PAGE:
It never made sense to me why Nikon made a D800 and an D800e.
From a consumers point of view it doesn't inspire confidence in the brand. Considering this If you just purchased a new D800 at the start of the year, it makes you wonder why your top of the line camera was replaced.
Is there something wrong with the current D800, is this like the D600 being replaced by the D610?
Or from a different perspective - it might put the D800 one up from the 5D3, as the the "newer"must have item.
It then repositions Nikon, to some consumers, as being the innovative company. While to others it screams new money machine.
Or, maybe, Nikon is taking the iPhone approach of:
iPhone 4 = New body, new design, new screen
iPhone 4S = Same body, same design, same screen, better speed / better battery / Siri
iPhone 5 = New body, new design, new screen
iPhone 5S = Same body, same design, same screen, better speed / better battery / thumbprint ID feature
I say that as it's easy for us to tune out a new release with the same sensor as an older design, but if the 'mid-generation refresh' offers a ton of value, people might bite at the offer.
What if, in some alternate universe, Canon took on a similar approach:5D3 released at time zero: new sensor, new body, headphone jack, etc. but had the old 5D2 AF system
5D4 released at 12 months with everything the same but now offering the 1DX AF system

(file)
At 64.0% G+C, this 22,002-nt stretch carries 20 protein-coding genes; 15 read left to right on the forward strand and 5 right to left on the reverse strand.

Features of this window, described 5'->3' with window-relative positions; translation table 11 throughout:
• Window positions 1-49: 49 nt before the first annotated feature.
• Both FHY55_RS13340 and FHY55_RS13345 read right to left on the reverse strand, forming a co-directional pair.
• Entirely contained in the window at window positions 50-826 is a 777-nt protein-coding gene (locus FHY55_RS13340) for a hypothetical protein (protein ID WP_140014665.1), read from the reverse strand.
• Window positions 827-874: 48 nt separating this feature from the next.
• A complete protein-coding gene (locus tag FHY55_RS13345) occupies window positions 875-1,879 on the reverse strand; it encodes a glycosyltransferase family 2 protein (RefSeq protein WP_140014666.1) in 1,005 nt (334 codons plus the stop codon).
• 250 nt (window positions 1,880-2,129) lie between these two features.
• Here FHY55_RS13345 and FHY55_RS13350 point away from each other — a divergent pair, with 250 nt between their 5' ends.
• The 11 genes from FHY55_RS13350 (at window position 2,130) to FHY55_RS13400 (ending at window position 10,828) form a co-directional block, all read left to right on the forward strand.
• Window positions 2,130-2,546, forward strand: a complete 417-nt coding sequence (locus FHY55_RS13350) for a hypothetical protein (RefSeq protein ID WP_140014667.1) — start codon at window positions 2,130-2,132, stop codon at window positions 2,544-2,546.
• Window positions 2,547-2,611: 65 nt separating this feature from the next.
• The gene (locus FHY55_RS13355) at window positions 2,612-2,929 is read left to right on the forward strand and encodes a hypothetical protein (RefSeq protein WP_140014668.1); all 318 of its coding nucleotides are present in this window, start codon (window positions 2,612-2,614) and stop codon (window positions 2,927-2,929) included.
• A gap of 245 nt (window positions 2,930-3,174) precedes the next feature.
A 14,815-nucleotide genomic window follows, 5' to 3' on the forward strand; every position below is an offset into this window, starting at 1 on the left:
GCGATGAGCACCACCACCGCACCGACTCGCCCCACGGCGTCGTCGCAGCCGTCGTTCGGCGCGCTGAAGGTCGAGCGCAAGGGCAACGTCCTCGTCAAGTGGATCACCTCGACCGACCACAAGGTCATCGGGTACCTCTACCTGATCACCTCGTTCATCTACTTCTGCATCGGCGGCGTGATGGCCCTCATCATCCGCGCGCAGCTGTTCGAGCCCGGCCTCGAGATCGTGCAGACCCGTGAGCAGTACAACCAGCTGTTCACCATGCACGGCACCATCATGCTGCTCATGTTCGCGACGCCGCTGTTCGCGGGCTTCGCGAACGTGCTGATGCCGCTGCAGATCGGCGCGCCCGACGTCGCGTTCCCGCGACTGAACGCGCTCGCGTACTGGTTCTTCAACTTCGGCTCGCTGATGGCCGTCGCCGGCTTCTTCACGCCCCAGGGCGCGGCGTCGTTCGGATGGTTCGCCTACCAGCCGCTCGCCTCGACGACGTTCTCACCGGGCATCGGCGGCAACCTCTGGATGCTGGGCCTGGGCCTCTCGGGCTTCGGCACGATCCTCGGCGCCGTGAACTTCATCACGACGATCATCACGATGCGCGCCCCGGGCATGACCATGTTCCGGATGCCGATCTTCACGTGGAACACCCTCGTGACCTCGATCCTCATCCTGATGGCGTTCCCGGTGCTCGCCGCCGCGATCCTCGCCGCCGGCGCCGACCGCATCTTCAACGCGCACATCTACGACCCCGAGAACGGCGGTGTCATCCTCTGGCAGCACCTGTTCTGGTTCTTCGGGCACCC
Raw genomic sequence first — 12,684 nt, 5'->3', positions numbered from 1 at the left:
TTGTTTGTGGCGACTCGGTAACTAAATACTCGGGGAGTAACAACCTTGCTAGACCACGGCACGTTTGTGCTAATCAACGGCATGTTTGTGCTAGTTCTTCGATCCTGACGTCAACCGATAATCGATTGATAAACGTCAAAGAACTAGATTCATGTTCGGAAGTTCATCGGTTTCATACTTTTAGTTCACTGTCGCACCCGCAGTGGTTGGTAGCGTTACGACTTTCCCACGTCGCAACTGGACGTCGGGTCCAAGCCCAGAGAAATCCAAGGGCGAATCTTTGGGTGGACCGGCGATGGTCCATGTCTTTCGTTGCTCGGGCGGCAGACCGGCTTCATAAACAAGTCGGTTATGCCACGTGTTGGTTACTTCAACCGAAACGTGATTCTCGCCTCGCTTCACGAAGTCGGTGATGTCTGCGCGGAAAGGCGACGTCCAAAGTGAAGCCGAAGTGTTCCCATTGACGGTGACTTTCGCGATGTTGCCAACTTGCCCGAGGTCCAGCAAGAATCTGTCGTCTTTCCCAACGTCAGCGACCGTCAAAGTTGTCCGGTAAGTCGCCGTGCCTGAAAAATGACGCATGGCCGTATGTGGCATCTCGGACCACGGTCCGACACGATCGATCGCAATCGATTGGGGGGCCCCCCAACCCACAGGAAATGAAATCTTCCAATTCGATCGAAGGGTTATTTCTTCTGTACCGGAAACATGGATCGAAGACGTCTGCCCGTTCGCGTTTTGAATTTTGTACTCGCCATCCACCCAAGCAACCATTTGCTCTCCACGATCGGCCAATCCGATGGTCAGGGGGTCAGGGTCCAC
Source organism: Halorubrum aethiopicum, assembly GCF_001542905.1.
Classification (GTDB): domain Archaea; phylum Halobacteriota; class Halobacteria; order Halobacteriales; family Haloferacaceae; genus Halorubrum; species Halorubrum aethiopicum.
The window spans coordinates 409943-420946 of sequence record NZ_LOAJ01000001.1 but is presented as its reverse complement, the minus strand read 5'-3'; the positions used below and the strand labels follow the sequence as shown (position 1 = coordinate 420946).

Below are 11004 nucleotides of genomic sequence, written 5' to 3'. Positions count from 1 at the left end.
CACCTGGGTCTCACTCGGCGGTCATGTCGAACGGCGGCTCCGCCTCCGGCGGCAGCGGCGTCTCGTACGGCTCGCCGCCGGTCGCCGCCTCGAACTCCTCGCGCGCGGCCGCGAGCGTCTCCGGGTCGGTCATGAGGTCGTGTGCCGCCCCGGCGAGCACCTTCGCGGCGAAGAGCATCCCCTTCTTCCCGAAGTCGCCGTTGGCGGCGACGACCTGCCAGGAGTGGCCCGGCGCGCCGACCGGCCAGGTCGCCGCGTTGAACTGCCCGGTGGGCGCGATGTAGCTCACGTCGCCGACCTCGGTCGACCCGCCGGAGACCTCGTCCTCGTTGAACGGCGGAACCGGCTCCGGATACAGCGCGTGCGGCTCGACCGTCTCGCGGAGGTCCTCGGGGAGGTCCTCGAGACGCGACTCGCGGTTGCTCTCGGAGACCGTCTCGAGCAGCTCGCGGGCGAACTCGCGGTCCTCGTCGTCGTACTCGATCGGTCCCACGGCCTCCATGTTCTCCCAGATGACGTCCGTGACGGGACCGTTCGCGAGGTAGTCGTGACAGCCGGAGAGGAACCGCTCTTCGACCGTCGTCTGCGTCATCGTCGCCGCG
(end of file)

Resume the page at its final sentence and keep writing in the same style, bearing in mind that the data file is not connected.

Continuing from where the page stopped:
5D5 released at 24 months with everything the same as the 5D4 but now with WiFi GPS built-in
5D6 released at 36 months with everything the same as the 5D5 but now with a much faster processor and much larger buffer for burst shooting, or a special/improved uncompressed video output5D7 released at 48 months with a fundamentally new body design and new sensor.
I imagine less people would have opted in for the 5D3 if Canon did this, but everyone would have one by the end of the 5D3-5D6 body lifecycle.
Neither Canon nor Nikon's methods are right or wrong, they are just different approaches to commercialization. My gut is that Canon prefers making many more of the exact same body for a longer period of time for the following reasons:
- Smaller excess/obsolescence than if they had a boatload of regular upgraded offerings
- Total marketing dollars are smaller as they only have to launch the system once
- The chance to upcharge folks with bolt-on upgrades for Wifi, GPS, etc.
While Nikon -- at least in the higher end bodies -- would rather sprinkle a mix of new bodies and upgraded bodies with the same sensor. Again, I don't think either is right or wrong -- I just find the strategies fascinating.